Definitions and Elementary Properties

  • B. Davies
Part of the Applied Mathematical Sciences book series (AMS, volume 25)


Let f(t) be an arbitrary function; then the (exponential) Fourier transform of f(t) is the function defined by the integral
$$ F\left( \omega \right) = \int_{ - \infty }^\infty {{e^{i\omega t}}f\left( t \right)dt} $$
for those values of ω for which the integral exists.


Fourier Transform Inverse Fourier Transform Elementary Property Poisson Summation Formula Fourier Cosine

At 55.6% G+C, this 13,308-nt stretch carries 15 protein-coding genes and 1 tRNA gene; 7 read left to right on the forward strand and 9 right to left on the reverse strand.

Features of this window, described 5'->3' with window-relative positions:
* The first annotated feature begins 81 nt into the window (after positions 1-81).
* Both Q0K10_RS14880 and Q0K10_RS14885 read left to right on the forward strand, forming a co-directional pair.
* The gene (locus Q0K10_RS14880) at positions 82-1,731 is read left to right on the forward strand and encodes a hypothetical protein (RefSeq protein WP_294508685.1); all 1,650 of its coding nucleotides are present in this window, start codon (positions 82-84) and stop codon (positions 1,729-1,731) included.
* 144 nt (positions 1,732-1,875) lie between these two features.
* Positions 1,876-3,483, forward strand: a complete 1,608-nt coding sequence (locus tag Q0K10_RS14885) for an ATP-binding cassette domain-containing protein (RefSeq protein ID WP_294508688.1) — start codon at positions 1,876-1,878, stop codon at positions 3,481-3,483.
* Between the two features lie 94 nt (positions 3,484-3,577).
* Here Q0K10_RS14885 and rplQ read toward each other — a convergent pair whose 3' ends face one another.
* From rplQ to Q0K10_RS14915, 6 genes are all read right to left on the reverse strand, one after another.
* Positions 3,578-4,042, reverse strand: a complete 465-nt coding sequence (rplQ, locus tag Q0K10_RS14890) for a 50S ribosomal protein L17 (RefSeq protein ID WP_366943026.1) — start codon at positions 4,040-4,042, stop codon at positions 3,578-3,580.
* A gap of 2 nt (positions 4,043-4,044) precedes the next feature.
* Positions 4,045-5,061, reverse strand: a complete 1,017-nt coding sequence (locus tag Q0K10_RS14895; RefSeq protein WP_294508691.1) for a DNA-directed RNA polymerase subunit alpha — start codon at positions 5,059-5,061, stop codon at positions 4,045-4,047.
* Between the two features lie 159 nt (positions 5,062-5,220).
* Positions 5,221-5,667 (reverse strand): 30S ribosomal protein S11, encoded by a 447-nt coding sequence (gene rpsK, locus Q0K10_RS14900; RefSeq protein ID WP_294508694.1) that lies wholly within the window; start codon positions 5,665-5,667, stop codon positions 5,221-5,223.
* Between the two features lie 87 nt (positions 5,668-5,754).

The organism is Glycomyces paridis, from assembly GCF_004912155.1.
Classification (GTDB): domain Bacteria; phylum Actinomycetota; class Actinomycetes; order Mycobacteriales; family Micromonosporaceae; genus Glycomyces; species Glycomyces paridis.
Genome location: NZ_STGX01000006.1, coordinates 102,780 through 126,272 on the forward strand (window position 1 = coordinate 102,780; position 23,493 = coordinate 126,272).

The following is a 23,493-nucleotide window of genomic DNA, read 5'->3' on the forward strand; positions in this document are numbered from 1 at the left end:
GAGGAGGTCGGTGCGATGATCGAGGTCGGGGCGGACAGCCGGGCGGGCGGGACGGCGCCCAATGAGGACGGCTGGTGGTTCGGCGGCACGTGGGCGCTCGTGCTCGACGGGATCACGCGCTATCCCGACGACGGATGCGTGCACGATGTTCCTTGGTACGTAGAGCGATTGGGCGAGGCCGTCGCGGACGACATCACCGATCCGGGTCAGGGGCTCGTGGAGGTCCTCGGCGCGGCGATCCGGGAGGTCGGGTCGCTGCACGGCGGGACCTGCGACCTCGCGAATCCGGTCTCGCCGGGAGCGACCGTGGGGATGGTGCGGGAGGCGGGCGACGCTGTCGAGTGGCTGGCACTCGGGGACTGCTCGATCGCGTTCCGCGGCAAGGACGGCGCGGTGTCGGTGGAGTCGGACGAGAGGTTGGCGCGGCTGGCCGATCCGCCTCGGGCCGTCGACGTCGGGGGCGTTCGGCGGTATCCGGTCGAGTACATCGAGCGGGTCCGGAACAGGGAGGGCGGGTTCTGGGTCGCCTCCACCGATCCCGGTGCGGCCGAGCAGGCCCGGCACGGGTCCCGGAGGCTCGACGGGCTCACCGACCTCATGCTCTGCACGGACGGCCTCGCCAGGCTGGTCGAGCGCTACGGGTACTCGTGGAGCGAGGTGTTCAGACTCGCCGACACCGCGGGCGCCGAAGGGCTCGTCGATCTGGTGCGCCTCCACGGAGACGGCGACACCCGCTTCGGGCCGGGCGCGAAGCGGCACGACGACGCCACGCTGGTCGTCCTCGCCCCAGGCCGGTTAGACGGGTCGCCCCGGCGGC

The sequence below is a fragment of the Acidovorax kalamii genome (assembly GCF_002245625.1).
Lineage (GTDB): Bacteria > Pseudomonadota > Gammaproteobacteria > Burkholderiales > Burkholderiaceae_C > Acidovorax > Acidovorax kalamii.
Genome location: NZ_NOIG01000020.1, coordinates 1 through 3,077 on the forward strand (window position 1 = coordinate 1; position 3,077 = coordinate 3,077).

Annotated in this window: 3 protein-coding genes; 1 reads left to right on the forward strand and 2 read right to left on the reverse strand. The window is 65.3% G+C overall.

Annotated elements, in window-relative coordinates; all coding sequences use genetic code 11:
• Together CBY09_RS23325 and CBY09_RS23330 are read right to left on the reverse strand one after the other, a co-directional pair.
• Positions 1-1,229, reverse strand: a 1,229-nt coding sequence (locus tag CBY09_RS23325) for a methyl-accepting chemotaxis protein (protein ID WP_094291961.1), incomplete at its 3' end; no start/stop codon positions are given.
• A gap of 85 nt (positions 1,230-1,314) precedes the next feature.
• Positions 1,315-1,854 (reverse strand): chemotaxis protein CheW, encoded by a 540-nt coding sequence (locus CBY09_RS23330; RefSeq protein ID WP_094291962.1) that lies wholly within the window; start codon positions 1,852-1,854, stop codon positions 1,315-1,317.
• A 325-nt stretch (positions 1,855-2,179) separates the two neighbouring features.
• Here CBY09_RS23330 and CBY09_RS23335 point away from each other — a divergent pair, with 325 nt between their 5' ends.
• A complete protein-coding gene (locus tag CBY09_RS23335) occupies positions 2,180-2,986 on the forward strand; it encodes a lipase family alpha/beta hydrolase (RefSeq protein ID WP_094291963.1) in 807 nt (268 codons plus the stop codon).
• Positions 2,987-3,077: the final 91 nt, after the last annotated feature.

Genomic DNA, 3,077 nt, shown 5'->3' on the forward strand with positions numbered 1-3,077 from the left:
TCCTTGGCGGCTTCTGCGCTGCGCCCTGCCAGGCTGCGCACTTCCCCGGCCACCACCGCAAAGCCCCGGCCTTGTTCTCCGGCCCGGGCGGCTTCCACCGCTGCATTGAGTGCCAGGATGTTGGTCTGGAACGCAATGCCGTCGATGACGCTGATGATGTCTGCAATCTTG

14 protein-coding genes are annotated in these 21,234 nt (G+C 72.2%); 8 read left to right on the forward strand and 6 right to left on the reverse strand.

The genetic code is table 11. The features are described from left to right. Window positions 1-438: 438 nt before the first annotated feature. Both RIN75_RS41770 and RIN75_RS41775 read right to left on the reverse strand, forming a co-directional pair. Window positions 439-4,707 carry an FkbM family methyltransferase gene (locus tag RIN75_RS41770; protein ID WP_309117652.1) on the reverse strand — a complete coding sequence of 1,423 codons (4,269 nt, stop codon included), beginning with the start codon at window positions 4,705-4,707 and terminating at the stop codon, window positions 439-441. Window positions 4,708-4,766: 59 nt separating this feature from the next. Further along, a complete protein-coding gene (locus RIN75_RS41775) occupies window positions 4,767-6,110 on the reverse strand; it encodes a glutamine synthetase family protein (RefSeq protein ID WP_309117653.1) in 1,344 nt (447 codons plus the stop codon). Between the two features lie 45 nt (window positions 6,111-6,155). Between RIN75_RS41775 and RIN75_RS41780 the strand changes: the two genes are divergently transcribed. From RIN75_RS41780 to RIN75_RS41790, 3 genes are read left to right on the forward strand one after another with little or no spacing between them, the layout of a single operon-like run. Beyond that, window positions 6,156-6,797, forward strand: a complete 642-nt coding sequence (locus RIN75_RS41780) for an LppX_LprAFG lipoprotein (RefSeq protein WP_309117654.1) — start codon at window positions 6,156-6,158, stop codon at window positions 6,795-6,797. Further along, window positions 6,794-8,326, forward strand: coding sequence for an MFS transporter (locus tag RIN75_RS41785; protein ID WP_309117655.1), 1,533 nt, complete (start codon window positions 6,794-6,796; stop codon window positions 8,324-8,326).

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  1. 1.
    This method leaves the value of f(0) undetermined, a matter of no practical consequence since inverse transforms are unique only to within a null function.Google Scholar
  2. 2.
    Alternatively, we could appeal to Bessel’s integral (20.50) immediately to obtain the result (19).Google Scholar
  3. 3.
    We will see in Section 9 that (25) and (26) are valid for generalized functions with no additional assumptions.Google Scholar
  4. 4.
    In quantum mechanics, this is the uncertainty principle.Google Scholar

Copyright information

© Springer Science+Business Media New York 1978

Authors and Affiliations

  • B. Davies
    • 1
  1. 1.The Australian National UniversityCanberraAustralia

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